Sukhothai – The Birthplace of Siam

The ancient ruins of Old Sukhothai – the first capital of Siam

The ancient ruined city of Old Sukhothai is believed to be the capital of the first kingdom of Siam (Thailand) and is the ideal place to start learning about Thai history and culture.

Sukhothai was founded by King Ramkhamhaeng in the first half of the 13th century, but the exact year isn’t known. King Ramkhamhaeng the Great is attributed with creating the Thai alphabet and laying the foundations of Thai politics, religion and monarchy.

Sukhothai translates as ‘The dawn of happiness’ and the dynasty ran for 120 years. The ruins of the ancient temples are a UNESCO world heritage site and best explored by bicycle. The ruins are relativity close to each other, interspersed by trees, moats and lakes and with some islands topped with ruins.

Wat Mahathat is one of the biggest and most spectacular ruins. A large Buddha sits serenely amongst the ruined pillars of an ancient sala. Scattered all around it are the remains of chedi and a large central chedi in the shape of a lotus bud where two huge standing buddhas watch down on it, seemingly guarding the temples from either side.

Wat Mahathat is now just a stunning, scattered collection of ruins

 Remains of temples and Buddhas are scattered everywhere and it’s fun to just cycle around exploring and seeing what you discover.

Many, many Buddhas

There are also Khmer style temples, a temple that used to be Hindu, highlighting the Indian influences of this region, and a temple with elephant heads all around the sides.

I saw only a handful of other tourists at the central monuments. In the northern part of the ruins I gazed up at a ruined Khmer style Praang, similar to the style at Angkor Wat in Cambodia, and shared this with only a friendly little ginger cat and birdsong to break the silence.

The ruins show a variety of architectural and religious temple styles

Wat Sri Chum contains a huge imposing seated Buddha figure with long, elegant, tapered, golden fingers that peers through an opening in its mostly ruined mandala building.

Wat Sri Chum and the impressive golden fingers of the Buddha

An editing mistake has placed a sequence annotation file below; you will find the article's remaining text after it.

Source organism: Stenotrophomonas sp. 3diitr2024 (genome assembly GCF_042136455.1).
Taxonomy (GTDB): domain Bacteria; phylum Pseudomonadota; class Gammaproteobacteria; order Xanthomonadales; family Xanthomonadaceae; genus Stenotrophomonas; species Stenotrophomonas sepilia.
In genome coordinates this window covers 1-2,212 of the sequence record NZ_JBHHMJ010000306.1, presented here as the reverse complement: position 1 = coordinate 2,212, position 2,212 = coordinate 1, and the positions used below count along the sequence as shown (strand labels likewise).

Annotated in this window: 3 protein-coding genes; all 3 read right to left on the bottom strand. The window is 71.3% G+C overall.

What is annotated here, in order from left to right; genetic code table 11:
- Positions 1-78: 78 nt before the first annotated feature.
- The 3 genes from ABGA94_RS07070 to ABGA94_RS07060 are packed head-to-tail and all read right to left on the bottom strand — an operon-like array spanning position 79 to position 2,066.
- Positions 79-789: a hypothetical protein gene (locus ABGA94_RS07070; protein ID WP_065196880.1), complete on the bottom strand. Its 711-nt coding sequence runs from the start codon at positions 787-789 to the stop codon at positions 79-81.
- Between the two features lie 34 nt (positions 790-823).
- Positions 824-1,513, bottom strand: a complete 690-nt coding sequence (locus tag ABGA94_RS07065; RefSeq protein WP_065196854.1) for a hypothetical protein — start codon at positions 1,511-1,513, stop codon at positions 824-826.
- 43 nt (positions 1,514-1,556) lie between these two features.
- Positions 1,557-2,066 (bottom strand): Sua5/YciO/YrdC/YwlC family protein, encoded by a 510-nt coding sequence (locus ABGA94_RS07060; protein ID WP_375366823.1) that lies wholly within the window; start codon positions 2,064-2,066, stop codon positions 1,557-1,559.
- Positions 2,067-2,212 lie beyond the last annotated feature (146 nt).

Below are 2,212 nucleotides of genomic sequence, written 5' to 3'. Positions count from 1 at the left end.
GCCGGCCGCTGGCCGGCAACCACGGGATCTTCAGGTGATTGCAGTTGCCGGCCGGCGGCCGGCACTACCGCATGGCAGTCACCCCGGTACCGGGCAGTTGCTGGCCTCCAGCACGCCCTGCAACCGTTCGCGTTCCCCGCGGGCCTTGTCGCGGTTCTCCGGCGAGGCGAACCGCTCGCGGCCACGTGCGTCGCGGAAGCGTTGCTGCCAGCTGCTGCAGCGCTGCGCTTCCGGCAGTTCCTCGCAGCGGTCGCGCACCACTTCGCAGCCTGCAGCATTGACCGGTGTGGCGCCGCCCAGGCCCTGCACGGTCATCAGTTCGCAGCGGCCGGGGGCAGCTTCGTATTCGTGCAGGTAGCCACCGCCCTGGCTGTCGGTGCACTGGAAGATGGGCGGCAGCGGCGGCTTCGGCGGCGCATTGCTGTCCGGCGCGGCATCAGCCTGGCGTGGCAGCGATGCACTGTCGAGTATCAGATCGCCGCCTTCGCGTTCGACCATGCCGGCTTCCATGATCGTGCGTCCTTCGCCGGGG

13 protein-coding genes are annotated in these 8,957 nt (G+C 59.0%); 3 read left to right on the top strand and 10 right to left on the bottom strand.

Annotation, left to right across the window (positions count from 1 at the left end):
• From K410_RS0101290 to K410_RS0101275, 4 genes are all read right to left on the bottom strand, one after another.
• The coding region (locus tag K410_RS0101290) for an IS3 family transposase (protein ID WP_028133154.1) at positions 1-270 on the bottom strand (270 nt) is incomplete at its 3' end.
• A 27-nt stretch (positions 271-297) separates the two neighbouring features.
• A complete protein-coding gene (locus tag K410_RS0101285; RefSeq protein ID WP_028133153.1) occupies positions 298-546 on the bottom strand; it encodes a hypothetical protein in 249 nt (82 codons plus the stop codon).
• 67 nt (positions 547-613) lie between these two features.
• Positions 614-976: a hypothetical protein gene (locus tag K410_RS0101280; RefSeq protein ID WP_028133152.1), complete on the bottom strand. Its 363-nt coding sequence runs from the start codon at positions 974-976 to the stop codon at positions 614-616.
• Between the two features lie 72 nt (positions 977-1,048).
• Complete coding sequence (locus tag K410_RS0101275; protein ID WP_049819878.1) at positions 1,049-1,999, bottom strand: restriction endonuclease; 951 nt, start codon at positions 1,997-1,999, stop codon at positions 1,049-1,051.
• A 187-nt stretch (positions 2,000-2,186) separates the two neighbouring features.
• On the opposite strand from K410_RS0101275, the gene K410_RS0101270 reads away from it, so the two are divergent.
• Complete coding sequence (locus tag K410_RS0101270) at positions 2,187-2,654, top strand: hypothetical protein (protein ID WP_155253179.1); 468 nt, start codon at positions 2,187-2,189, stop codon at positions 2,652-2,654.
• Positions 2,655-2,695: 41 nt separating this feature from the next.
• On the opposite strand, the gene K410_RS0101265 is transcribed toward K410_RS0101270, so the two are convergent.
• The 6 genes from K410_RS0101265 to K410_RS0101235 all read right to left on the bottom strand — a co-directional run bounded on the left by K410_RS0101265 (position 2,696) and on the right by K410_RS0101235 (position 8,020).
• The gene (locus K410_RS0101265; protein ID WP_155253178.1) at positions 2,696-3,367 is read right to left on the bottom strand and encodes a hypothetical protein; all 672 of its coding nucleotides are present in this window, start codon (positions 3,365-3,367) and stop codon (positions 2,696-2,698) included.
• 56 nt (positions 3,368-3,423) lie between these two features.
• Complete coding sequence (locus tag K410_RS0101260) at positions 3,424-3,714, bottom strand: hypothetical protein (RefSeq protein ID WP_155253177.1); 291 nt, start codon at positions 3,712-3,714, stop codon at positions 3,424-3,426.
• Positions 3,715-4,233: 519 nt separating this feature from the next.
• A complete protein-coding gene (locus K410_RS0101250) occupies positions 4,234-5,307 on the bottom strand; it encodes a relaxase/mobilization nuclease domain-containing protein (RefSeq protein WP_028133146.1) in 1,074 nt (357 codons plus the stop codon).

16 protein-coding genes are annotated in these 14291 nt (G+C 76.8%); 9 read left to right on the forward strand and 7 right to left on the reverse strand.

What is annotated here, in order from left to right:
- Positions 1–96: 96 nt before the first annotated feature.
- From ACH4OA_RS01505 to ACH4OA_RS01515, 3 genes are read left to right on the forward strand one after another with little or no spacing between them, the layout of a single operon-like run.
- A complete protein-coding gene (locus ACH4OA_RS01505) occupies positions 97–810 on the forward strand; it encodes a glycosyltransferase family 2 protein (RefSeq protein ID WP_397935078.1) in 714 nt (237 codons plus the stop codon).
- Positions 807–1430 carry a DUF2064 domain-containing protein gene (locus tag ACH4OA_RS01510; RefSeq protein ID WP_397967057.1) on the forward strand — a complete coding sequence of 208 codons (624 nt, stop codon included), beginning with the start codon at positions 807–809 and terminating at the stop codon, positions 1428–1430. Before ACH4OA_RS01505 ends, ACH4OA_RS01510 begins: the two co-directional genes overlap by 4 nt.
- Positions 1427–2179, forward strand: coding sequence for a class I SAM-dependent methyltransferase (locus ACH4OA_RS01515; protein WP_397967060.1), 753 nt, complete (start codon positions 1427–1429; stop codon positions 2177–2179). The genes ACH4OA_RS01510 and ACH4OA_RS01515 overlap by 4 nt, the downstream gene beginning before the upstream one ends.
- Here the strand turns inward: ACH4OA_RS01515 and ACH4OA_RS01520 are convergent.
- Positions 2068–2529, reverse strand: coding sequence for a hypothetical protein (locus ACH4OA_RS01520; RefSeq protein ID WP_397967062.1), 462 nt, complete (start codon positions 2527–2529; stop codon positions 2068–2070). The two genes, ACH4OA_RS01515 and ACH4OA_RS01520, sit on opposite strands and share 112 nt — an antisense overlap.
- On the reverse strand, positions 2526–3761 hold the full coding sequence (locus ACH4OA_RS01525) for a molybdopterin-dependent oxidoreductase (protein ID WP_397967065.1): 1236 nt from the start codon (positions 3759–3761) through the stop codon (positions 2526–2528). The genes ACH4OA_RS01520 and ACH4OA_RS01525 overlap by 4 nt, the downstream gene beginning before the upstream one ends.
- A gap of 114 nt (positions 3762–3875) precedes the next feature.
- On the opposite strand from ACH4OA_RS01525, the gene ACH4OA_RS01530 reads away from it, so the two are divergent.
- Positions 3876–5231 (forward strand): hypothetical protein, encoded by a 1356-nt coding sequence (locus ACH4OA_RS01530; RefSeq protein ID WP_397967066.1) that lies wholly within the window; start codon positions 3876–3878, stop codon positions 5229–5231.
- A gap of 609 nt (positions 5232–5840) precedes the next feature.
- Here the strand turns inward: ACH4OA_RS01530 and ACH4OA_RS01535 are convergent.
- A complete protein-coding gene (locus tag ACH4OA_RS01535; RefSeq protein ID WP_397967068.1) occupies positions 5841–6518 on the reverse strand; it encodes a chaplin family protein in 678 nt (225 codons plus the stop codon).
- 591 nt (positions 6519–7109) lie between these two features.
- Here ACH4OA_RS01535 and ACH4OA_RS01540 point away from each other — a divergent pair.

Even though Sukhothai is an ancient, ruined capital people still respect the ruins and you see flowers, incense sticks and figures scattered around the ruins and shrines as offerings and parasol holding Thais kneeling and muttering prayers in front of the Buddha figures.

Offerings to a shrine with the ruins of Wat Mahathat is the background

Sukhothai is about 6 hours north of Bangkok and 6 hours south of Chiang Mai so a great place to break the journey to the north for a few days. Also, despite the importance of the ruins I found Sukhothai very quiet and a pleasant break from the tourist trail.

The new city of Sukhothai also gave me a glimpse into life in a provincial Thai city. I enjoyed seeing all the varieties of transport that can be fashioned from a motorcycle engine and riding a wooden bus to the ruins.

I wandered round the nightly food stalls filled with displays of green and pink eggs, insects, raw meat, weird looking fruit and vegetables and many other things that I hadn’t a clue what they were.

For me, this is what traveling is about – taking your time to soak in a place and discovering new things that surprise you. This was the first place I felt I could experience a little traditional Thai life-style whilst also marveling at the ancient ruins and learning about the history and culture.

Two Buddhas gaze out at the ruined temples

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1 comment

fretdemon May 15, 2013 at 3:27 pm

Looks great Anna. I remember reading about the statue with the golden hand in the lonely planet magazine you gave me.


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